It was a great three-week trip, and now I’m back home with George and headed back to the daily grind, which seems less of a grind after being gone so long. George is curled next to me as I type this, and my suitcase lies still packed on the floor next to me. Back to exploring my own local culture…

Tuesday, June 16, 2009

It smells like rain...

When I was a kid, my friend Hilary and I convinced her mother to let us go camping in the woods behind her house one night. By “camping” I mean sleeping in the woods in a sleeping bag on the ground. We must have been pretty young, because we only needed one sleeping bag, and we were not worried when it started to rain; we just propped an umbrella over our heads and went to sleep. After a few hours Hilary’s sister was sent out to find us and bring us back in the house. My memory of that night isn’t the uncomfortable ground or being brought home early; instead I remember the novelty of sleeping out in nature. The sound of the raindrops in the trees. The smell of the wet earth. The dark that encircled us warmly, protectively.

Rain has always been special to me, especially now because I live in the desert and always yearn for a good thunderstorm to give life to the dry city. But it was special to me even before I moved to Las Vegas.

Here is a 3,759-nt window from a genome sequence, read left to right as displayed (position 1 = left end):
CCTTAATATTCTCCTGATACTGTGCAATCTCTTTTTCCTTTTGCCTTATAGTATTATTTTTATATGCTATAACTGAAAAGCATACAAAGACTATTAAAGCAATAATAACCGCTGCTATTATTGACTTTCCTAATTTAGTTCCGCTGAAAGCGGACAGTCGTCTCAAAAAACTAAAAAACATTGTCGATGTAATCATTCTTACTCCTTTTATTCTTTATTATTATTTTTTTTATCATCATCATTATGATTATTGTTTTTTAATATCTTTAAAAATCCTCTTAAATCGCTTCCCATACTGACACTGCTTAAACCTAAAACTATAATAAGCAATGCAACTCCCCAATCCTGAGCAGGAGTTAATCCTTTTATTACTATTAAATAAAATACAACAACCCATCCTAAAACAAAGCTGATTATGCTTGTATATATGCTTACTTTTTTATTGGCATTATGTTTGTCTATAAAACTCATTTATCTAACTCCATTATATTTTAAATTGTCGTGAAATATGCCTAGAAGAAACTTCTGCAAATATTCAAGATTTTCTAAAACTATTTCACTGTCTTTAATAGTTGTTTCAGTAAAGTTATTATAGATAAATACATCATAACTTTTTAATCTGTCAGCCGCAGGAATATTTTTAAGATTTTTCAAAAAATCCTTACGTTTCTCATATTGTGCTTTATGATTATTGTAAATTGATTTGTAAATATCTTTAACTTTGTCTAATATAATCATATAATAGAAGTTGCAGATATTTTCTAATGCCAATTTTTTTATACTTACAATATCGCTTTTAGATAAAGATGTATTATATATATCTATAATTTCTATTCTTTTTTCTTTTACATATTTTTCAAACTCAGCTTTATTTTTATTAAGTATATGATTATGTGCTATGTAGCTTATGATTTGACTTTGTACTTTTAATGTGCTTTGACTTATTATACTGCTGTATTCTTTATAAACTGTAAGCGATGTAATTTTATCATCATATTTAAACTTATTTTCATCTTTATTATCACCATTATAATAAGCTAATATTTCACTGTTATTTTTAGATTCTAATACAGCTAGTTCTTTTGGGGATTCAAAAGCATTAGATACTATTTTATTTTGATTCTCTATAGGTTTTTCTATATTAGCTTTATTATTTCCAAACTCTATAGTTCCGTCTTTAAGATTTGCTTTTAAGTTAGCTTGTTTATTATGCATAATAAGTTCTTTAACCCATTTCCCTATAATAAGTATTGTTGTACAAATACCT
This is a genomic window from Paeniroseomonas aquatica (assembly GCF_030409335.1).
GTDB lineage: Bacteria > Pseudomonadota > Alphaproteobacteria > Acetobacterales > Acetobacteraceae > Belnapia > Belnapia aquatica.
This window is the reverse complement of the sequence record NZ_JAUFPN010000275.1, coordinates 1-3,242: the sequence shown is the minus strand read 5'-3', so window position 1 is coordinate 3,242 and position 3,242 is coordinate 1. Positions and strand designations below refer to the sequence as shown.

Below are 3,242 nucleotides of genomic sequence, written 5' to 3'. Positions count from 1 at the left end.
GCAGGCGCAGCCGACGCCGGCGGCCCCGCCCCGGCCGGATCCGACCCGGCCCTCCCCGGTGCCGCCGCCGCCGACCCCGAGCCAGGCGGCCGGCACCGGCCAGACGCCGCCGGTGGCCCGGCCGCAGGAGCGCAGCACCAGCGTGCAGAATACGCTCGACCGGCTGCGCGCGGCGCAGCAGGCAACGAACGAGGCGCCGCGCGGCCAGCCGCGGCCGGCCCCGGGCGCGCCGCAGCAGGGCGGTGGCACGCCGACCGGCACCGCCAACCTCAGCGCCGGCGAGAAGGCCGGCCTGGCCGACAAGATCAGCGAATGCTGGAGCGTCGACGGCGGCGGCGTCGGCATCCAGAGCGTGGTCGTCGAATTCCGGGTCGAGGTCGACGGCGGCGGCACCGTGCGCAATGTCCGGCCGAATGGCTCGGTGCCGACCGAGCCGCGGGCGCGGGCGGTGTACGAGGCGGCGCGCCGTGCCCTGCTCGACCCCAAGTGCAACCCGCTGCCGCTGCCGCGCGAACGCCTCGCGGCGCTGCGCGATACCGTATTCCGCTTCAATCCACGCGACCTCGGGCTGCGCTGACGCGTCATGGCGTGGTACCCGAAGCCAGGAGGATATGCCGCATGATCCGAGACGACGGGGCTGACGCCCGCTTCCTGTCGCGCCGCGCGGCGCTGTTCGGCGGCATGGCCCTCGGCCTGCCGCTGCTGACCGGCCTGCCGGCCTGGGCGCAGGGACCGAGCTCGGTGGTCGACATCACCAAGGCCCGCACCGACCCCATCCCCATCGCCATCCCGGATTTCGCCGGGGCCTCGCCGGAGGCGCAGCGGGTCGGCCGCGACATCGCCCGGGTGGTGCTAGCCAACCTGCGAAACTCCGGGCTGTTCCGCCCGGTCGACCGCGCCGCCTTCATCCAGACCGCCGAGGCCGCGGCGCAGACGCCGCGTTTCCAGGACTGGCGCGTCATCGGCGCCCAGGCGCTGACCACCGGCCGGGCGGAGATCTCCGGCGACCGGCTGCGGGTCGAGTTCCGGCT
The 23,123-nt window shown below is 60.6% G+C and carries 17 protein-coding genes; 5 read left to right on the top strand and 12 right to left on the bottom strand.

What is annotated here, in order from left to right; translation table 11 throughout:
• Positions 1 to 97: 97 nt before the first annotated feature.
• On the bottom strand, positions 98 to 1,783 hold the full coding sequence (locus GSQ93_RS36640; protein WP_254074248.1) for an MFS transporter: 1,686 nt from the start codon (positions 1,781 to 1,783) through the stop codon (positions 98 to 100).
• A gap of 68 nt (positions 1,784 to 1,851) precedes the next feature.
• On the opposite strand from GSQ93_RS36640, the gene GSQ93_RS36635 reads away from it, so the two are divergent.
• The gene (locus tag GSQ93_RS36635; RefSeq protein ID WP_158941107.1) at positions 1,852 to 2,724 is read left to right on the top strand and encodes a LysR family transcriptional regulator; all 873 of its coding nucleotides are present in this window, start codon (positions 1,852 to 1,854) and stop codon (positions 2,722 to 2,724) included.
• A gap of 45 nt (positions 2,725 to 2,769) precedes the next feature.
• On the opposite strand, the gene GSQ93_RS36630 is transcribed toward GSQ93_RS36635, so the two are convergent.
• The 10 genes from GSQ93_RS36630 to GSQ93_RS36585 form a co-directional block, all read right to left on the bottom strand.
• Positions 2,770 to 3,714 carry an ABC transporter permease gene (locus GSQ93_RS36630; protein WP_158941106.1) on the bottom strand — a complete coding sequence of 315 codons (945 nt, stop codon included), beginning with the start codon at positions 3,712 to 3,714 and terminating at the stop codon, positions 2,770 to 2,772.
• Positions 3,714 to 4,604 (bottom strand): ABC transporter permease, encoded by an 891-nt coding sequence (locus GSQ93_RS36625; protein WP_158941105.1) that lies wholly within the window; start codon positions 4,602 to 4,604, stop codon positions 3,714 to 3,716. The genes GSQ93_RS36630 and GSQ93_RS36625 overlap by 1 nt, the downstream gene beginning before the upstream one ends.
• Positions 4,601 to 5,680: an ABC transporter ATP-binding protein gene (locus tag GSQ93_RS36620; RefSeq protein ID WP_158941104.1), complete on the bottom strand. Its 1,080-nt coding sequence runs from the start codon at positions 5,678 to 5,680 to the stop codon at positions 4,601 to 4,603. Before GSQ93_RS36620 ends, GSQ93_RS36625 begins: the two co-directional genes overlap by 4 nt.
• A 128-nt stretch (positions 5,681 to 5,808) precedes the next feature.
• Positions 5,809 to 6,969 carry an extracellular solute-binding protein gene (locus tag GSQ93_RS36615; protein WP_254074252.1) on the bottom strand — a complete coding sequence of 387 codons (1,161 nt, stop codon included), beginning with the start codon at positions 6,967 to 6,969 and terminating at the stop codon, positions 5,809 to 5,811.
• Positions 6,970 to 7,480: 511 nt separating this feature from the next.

Rainy days during my childhood meant it was time to snuggle inside and work on a sewing or drawing project at the kitchen table or help mom make a pie or batch of cookies. Or I would stand at the back screen door and watch it come down in a comforting stream until the spring on the hill behind our house overflowed and caused a temporary creek across our yard. Once the rain slowed, I put on my boots and grabbed my umbrella and floated boats in our driveway puddles.

In college, rainy days gave a welcome break to the daily monotonous grind of classes and homework. A day with an umbrella roof, spent ducking from one building to the next, forced students closer together and was therefore cozy and more fun.

I think George has “inherited” some of my rain-love. Even if it’s coming down hard, he will paw at the car window until I roll it down for him. Then he sticks his head out the window and shakes from head to toe every minute or so. The other drivers must think I’m nuts, but I just drive on, humming a tune to the beat of the wipers, with a wet dog hanging out the window.